Election committee decision warrants explanation
Editorial Board | Friday, February 18, 2011
A campaign “ethics clause” violation that delayed the results of Monday’s student body election results did not, in all likelihood, change the final outcome of the entire process, which came to a close Thursday night with the announcement that junior Pat McCormick and sophomore Brett Rocheleau would serve as the next student body president and vice president, respectively.
But the violation, and the process the Election Committee of Judicial Council used to determine its sanction demands a public explanation that has not been given — and likely won’t be at all.
The facts of the case, as told to The Observer, are these: On Sunday night, student body president candidate James Ward, the current junior class president, sent an e-mail to a number of students in which he criticized the performance of this year’s student government and accused current leaders of being “content to rest on their … laurels.”
On Monday morning, the day of the student body election, an allegation was filed against Ward’s ticket, prompting a Monday night meeting of the Election Committee to address the allegation. Meanwhile, the decision was made to seal the election results until the allegation was resolved, in order to avoid allowing the “knowledge of the results [to] influence the hearing process,” said Michael Thomas, judicial council vice president of elections.
At its meeting Monday, the committee determined an “ethics clause” violation had occurred and decided on its sanction: to require Ward to submit an apology e-mail to Judicial Council by 11:59 p.m. Monday that would then be distributed to the entire student body. Ward complied but also filed an appeal of the allegation, which he dropped Tuesday evening. The appeal would have given Student Senate the opportunity to review and, if necessary, revise the original sanction.
But when the appeal was dropped, Senate was no longer required to meet. Ward’s apology e-mail and the original election results were distributed Tuesday night, setting up a Thursday runoff election between McCormick-Rocheleau and Ward and his running mate, Heather Eaton. Current student body president Catherine Soler and her running mate Emily LeStrange were eliminated from the ballot after receiving seven fewer votes than the Ward-Eaton ticket.
The Observer’s Editorial Board acknowledges the difficulties the Election Committee must have faced in handling the allegation, and understands some of the complexities that may have been inherent to alternative solutions. Other solutions could have been eliminating the Ward-Eaton ticket from consideration altogether, or calling for a “do-over” election, which would allow the Soler-LeStrange ticket to proceed to a three-way runoff. While the Constitution does not expressly allow for this possibility, it does give the judicial committee complete control over sanctions.
Perhaps these alternatives were considered but were deemed unsatisfactory or unfeasible — a decision we could understand, but one we believe must be shared and defended not behind the closed doors of a committee meeting, but in an open forum that can reach the entire student body.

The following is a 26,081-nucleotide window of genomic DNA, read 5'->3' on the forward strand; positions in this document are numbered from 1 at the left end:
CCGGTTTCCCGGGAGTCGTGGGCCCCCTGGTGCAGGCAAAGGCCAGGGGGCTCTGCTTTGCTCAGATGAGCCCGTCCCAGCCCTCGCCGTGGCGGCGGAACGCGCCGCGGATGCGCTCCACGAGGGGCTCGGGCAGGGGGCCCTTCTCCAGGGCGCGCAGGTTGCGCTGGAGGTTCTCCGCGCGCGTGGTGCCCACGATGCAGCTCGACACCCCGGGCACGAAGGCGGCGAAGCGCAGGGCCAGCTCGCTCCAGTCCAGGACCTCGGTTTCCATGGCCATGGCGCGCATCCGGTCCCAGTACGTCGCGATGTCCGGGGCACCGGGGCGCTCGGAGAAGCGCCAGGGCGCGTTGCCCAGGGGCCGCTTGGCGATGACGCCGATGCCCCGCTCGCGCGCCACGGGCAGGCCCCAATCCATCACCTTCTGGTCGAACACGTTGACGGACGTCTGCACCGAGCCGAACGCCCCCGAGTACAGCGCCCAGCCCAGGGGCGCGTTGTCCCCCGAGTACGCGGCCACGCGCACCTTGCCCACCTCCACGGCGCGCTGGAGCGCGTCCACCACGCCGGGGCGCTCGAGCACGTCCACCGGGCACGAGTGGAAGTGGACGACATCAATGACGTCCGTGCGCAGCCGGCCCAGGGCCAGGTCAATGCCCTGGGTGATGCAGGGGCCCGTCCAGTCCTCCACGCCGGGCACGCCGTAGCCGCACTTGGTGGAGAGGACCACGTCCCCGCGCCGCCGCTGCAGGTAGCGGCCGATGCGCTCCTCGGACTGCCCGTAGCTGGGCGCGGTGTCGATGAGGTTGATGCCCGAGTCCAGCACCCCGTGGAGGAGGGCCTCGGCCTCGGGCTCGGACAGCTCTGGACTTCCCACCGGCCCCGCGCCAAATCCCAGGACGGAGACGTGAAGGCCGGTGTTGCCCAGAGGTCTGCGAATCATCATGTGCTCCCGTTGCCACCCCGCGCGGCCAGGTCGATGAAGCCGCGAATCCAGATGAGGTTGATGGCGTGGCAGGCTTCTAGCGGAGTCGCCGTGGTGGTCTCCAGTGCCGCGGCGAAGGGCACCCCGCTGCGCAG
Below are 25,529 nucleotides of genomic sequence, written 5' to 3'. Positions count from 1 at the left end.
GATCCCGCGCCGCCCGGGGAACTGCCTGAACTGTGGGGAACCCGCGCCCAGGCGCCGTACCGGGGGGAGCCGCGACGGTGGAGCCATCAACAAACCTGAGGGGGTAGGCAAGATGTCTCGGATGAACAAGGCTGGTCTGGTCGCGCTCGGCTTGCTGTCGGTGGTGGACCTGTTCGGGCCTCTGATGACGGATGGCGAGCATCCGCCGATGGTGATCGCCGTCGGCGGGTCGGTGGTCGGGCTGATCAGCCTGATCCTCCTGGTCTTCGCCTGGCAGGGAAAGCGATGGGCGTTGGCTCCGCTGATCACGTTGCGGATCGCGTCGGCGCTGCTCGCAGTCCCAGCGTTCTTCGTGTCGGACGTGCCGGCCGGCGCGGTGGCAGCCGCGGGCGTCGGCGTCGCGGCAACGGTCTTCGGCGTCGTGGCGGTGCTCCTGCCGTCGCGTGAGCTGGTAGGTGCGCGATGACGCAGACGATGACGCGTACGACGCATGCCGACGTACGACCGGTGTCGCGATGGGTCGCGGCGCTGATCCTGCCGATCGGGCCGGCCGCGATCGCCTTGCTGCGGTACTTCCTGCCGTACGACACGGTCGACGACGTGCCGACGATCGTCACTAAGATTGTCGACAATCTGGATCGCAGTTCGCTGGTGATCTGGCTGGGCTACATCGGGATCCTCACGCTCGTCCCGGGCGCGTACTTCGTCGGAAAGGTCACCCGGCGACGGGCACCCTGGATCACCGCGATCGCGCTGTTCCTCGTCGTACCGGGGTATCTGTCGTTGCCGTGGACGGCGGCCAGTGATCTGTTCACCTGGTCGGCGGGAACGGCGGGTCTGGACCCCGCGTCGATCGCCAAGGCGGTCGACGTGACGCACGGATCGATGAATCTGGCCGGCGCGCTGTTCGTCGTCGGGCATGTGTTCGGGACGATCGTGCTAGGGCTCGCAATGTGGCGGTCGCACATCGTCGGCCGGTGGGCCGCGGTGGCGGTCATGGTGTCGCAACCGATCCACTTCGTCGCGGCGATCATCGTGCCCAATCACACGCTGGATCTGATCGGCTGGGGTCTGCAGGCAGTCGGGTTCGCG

Regardless of the challenges and imperfections of these alternatives, each proposal would have made at least some impact on the results of Monday’s election — something the Election Committee’s final decision completely and utterly failed to do.
In considering and critiquing our proposed alternatives, we could debate the seriousness of the violation. But the Election Committee, by ruling that a violation transpired, acknowledged that inappropriate behavior had occurred and an unfair advantage had been gained, at least to some degree. It would be difficult in any case to accurately quantify the impact a violation may have had on an election’s results, and this is especially true in this case because of the uncertainty related to the number of students who received, and then cast votes as a result of, Ward’s e-mail Sunday night.
We understand the sentiment behind the decision to keep the initial election results until the violation had been handled, but given the nature of the violation, the parties involved and, finally, the results of the Monday’s election, how can a rational, effective decision be made and sanction handed down without an attempt to consider how the violation may have affected the voting? Given the narrow gap between the Ward-Eaton and Soler-LeStrange tickets in the initial election (seven votes), and the fact that the violation stemmed from Ward’s criticism of a student government Soler currently leads, one must consider the strong possibility that the violation was the difference in determining which ticket advanced to a runoff with McCormick-Rocheleau.
Would such a runoff have changed the final result? That is, of course, impossible to determine, but the sizable margin between McCormick-Rocheleau and Ward-Eaton in both Monday’s election (38 percent to 23 percent, to Soler-LeStrange’s 22 percent) and Thursday’s runoff (64 percent to 36 percent) suggests that the student body strongly made clear its choice for student government leadership.
Some might argue that the election of McCormick and Rocheleau renders irrelevant any discussion of the violation and sanction. Instead, we urge next year’s student leaders to remember all the events of this week, and to consider them significant evidence of a need for transparency in a student government McCormick and Rocheleau aim to redefine.